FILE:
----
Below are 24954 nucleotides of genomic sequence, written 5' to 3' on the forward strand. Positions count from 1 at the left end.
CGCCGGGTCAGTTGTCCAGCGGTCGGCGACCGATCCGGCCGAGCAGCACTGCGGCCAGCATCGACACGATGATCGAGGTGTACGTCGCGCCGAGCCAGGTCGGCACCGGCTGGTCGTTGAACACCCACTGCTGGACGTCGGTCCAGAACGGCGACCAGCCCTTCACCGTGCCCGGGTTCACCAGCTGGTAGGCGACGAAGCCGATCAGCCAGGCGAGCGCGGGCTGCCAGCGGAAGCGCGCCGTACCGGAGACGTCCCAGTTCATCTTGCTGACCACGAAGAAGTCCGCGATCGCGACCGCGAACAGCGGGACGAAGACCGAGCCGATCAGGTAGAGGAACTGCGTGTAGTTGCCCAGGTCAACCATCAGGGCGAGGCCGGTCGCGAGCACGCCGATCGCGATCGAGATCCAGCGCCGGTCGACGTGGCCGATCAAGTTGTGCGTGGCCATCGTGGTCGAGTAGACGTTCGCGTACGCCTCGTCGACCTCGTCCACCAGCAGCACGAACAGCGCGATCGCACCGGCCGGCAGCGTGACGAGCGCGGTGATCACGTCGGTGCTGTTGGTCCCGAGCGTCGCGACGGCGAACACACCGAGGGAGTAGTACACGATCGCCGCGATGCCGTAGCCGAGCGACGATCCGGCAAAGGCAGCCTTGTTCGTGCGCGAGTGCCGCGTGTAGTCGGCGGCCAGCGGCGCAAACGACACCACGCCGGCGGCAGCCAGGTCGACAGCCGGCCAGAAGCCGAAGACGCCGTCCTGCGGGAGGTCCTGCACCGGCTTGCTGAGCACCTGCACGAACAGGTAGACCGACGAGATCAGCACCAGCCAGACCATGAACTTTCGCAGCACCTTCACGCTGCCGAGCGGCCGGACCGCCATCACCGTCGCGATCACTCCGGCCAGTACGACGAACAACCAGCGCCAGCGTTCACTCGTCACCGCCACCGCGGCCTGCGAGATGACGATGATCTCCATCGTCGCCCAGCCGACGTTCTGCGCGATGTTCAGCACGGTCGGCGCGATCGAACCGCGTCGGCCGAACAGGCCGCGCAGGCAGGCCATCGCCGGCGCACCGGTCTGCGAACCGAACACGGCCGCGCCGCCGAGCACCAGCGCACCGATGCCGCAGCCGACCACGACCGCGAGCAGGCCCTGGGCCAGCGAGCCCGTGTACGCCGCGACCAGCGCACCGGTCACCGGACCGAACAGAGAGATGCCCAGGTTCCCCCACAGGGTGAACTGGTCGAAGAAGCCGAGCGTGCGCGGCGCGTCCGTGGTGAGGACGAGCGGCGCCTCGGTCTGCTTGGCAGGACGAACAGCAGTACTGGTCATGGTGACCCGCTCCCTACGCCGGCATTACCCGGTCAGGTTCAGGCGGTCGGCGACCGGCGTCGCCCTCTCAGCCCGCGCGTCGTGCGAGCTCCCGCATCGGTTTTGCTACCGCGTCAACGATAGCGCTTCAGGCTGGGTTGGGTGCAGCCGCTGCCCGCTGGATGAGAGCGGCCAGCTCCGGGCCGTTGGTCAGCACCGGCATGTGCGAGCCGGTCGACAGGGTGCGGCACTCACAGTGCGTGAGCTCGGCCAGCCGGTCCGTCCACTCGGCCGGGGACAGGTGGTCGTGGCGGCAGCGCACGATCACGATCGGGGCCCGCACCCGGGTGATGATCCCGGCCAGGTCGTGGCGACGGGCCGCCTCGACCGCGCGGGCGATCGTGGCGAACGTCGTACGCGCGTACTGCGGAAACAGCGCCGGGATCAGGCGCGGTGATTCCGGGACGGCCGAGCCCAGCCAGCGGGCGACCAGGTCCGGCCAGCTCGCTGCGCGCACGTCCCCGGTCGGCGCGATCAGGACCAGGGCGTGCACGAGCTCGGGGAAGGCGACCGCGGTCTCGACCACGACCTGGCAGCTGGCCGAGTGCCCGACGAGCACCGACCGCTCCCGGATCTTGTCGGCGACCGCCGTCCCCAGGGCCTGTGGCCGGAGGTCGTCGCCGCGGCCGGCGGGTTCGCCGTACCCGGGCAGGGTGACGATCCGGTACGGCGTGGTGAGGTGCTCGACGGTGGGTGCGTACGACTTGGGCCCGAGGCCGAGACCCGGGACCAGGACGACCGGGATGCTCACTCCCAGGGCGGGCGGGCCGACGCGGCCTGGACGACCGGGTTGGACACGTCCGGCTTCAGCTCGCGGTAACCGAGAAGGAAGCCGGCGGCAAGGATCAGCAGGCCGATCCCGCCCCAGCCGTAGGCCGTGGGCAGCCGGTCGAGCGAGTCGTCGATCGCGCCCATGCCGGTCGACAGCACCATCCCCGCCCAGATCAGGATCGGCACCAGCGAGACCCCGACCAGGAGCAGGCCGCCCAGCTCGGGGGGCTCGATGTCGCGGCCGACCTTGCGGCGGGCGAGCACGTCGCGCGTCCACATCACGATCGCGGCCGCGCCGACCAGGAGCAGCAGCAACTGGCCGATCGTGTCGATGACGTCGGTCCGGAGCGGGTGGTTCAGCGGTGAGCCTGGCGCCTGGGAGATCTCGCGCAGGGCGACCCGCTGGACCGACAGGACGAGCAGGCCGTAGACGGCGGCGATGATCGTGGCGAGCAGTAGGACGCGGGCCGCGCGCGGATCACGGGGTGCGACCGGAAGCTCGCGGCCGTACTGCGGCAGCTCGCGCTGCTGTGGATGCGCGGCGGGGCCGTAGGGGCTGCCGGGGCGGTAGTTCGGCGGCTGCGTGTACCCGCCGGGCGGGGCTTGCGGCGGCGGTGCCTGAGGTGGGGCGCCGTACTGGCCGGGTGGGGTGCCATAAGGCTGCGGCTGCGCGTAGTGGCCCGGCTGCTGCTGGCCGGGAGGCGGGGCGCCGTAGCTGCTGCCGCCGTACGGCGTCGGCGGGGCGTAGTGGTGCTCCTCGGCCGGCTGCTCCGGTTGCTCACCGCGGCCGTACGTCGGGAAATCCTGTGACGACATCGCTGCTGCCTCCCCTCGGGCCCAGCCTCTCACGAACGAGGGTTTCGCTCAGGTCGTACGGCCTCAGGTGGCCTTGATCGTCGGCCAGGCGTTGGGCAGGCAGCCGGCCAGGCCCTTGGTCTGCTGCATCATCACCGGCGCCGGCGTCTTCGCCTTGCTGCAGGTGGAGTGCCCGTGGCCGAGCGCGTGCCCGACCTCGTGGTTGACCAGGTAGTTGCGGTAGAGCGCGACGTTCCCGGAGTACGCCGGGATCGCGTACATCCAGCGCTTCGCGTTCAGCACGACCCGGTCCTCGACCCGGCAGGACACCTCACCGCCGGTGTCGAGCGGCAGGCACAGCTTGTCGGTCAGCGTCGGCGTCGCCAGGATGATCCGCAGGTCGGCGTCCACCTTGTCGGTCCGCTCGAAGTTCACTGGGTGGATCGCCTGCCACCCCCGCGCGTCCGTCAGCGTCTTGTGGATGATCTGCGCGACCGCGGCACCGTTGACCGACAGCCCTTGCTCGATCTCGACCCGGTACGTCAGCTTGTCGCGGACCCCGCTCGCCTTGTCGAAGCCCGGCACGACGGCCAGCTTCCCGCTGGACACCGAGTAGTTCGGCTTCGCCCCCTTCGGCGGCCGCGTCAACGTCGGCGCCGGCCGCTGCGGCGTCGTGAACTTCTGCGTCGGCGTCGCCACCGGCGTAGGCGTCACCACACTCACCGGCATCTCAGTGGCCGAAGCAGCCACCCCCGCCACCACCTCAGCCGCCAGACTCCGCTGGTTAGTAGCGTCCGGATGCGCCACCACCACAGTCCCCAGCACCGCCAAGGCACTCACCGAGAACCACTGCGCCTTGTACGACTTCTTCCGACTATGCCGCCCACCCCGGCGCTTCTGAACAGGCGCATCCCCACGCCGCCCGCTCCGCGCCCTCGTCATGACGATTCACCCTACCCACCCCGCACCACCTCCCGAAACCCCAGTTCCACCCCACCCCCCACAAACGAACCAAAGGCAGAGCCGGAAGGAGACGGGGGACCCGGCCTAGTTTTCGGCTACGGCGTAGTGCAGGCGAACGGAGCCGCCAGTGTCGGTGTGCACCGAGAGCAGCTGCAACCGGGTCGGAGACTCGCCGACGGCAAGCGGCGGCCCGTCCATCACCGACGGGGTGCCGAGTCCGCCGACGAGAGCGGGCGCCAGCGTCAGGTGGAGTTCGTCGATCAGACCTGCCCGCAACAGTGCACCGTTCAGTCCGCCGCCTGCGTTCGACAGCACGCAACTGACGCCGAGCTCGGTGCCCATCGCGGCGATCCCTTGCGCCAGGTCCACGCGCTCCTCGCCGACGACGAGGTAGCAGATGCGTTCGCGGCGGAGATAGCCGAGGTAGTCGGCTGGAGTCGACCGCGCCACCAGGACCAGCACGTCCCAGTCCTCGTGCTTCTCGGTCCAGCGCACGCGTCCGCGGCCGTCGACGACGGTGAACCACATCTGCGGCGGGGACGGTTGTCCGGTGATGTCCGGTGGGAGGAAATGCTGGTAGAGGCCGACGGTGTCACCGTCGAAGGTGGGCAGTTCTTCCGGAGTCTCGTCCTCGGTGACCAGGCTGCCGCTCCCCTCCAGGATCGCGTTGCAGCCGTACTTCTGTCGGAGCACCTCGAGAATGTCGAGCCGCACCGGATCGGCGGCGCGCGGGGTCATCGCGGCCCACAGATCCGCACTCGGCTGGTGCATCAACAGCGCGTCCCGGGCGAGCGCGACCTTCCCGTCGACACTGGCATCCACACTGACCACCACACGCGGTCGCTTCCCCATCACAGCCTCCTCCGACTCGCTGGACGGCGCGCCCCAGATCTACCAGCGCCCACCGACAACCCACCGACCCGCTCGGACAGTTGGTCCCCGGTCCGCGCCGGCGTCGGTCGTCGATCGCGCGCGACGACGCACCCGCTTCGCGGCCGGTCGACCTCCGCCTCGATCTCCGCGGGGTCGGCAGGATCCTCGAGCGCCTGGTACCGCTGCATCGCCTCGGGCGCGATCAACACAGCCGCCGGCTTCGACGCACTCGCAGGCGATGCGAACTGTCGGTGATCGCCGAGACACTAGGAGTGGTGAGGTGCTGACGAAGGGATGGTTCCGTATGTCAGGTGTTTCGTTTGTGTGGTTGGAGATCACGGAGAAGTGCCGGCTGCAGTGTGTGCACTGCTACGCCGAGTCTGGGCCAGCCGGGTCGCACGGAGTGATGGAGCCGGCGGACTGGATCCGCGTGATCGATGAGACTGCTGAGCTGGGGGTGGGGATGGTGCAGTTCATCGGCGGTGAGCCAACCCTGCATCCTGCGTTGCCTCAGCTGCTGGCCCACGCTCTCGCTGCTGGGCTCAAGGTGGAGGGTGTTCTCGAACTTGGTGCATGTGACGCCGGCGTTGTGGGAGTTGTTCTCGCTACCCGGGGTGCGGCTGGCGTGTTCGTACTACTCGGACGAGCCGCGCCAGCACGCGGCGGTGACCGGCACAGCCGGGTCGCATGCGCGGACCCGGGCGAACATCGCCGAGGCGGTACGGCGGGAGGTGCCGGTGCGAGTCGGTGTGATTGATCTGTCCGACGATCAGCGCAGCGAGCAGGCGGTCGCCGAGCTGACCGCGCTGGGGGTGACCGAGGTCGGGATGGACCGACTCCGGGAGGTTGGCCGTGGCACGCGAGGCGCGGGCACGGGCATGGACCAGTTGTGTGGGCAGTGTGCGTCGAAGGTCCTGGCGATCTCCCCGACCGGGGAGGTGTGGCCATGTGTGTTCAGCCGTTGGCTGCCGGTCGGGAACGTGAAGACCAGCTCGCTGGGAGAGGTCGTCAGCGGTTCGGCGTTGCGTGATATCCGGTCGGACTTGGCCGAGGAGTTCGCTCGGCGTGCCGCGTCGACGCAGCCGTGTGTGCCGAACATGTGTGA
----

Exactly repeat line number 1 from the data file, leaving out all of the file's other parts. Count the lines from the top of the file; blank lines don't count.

Below are 24954 nucleotides of genomic sequence, written 5' to 3' on the forward strand. Positions count from 1 at the left end.